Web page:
• the role we want students to take in this context – listeners, watchers/viewers, do-ers, note-takers, thinkers, researchers, investigators?
  • the agency we want students to have in this context – are they relatively passive in this context, or are they (should they be) active? Are they interacting with the lecturer or with other students? Are they following instructions or are they independently in charge?

Don’t just see students as customers, they can be audience and collaborators, investigators and listeners, readers and speakers!

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This is a preamble to a forthcoming occasional series of posts on whether and what educators can learn from experience design, explaining how I got here…

I have been fascinated with Experience Design ever since I studied the related discipline of Theatre Design as an undergrad and I went on to do my Masters thesis on what museums can learn from Theme Park Design. My PhD ended up on the role of writing in design education (although that is not quite how it started out… as is so often the case with research), so it seems that I got a bit distracted for a while. However, when I was looking for a new direction for my research, this interest came back to me and I thought it would be worth exploring for a few months to see where it could take me and whether it would be worth pursuing.

Starting at the beginning of the year I delved into an exploratory research project, taking the starting point of my previous work on genre and regenring and the importance of storytelling that comes with it. I presented a related paper in February and in rather fast succession found a collaborator in Dr Jenny Kidd, we worked on and submitted a book proposal, had it accepted and wrote a book over the summer. This book, Critical Encounters with Immersive Storytelling, has just gone to typesetting and will hopefully be available in all good bookshops soon, even the online ones. I have also just come back from a week at the College of Extraordinary Experiences, a five-day event that is hard to explain to people who weren’t there, let’s say it combined the principles of a conference, symposium and course in an immersive and playful way. So, it has been a whirlwind few months – and I have realised (and of course with hindsight this is obvious), that I have not just (re-)found a research subject that I want to pursue further, but also that here is a discipline that is really worth knowing a bit about if you are an educator.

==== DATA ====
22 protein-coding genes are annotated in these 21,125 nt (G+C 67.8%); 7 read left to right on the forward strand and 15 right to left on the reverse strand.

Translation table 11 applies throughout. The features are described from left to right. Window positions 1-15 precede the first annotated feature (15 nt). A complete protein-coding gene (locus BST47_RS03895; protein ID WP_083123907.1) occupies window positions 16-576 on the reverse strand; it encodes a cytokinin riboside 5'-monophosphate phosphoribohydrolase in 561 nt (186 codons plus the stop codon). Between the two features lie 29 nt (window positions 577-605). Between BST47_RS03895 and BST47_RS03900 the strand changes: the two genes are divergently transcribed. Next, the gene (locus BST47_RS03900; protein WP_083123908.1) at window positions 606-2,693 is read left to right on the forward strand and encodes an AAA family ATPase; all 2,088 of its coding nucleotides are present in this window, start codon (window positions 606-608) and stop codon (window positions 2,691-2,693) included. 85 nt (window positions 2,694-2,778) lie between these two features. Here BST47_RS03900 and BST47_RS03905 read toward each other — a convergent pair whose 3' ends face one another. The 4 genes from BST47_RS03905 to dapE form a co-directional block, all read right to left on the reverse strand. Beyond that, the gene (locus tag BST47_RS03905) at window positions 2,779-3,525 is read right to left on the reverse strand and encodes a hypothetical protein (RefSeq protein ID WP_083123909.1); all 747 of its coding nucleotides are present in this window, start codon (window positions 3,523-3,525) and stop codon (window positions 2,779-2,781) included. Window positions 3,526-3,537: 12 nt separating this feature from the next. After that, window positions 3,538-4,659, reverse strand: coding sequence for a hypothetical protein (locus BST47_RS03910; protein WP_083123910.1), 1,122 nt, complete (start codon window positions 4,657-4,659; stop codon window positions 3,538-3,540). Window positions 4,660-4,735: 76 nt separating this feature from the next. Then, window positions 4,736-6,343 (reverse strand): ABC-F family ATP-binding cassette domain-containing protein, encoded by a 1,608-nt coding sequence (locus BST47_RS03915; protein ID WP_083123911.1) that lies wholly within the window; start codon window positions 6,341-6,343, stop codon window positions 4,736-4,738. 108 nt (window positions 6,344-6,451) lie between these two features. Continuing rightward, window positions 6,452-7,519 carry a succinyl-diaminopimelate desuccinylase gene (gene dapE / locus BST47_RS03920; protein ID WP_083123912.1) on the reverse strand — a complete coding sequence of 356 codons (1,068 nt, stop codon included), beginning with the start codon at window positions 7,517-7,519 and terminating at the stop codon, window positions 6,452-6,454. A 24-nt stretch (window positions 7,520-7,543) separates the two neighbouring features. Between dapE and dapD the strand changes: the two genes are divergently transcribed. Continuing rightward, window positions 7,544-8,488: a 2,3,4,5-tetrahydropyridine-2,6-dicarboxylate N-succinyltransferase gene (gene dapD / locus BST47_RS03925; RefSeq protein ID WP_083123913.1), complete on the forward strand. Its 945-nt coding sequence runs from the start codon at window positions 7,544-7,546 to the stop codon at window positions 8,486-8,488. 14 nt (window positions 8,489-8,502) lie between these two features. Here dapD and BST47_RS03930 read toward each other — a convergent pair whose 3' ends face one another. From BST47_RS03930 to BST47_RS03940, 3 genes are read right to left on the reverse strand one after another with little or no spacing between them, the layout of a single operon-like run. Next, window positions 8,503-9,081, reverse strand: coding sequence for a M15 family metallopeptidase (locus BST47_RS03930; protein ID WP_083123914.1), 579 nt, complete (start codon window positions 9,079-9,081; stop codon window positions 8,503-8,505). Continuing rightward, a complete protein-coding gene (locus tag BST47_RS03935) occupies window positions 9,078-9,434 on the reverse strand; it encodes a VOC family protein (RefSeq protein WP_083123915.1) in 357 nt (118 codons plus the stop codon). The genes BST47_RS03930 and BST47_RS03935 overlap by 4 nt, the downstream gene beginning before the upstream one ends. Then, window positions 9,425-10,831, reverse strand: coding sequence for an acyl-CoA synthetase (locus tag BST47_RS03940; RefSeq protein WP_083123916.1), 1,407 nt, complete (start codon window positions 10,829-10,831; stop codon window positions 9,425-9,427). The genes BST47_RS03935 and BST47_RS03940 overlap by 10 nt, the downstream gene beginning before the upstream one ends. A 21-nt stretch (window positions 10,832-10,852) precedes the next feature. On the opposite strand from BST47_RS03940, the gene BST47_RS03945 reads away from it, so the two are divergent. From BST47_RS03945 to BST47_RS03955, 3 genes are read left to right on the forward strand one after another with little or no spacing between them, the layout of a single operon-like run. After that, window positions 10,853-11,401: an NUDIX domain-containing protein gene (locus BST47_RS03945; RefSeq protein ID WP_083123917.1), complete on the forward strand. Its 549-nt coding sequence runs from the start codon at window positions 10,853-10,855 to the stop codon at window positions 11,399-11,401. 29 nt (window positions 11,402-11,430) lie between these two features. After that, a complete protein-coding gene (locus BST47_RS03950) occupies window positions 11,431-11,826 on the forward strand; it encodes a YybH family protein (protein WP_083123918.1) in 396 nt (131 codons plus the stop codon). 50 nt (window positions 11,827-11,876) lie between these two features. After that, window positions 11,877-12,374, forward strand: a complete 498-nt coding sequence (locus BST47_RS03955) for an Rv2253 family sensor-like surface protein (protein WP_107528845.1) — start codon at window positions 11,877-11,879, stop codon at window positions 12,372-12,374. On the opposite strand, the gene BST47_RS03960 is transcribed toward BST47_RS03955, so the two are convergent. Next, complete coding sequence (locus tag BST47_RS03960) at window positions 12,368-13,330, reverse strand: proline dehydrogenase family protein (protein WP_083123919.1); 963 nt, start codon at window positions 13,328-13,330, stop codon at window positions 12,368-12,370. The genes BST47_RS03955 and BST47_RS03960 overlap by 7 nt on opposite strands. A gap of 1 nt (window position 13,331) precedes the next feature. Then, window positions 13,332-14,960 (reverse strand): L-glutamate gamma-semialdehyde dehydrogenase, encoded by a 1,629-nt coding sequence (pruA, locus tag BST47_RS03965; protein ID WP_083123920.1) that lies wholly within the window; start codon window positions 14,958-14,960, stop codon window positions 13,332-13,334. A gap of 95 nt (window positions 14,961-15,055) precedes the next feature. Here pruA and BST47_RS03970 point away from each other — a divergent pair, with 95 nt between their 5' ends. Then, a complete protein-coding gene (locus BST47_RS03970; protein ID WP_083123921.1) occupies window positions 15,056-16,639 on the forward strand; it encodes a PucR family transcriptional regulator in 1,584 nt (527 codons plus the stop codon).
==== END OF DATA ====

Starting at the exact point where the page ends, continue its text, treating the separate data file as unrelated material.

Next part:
Experience Design is a relatively new discipline and it overlaps and draws on a number of other disciplines. One of them, of course, is Event Design, which when we think about it, is something that we do as teachers. When people ask me why I am not a designer anymore, I usually reply that I still am, that I currently design learning opportunities. While somebody else usually organises in what time slot I teach and where, it is mainly me who decides what happens within these slots. I design these teaching events, the experiences I want my students to have. Some of my colleagues design educational escape rooms (and I have dabbled in that), but even if you do not prepare anything as elaborate, thinking of the student experience when we design can surely help us clarify our strategies.

Funnily enough what started me out on my road to becoming a National Teaching Fellow was a workshop by NTF Dr Colin Beard that was about Experiential Learning (and his and John P Wilson’s book Experiential Learning is definitely one I would recommend). Experiential Learning and Experience Design again are disciplines that overlap – and this overlap I think is fascinating and that I am hoping to consider in a bit more detail over the next few months. Should educators learn from Experience Design? I think most definitely and I will share my musings here on WHAT I think we can learn from this discipline and hope that you will find them useful.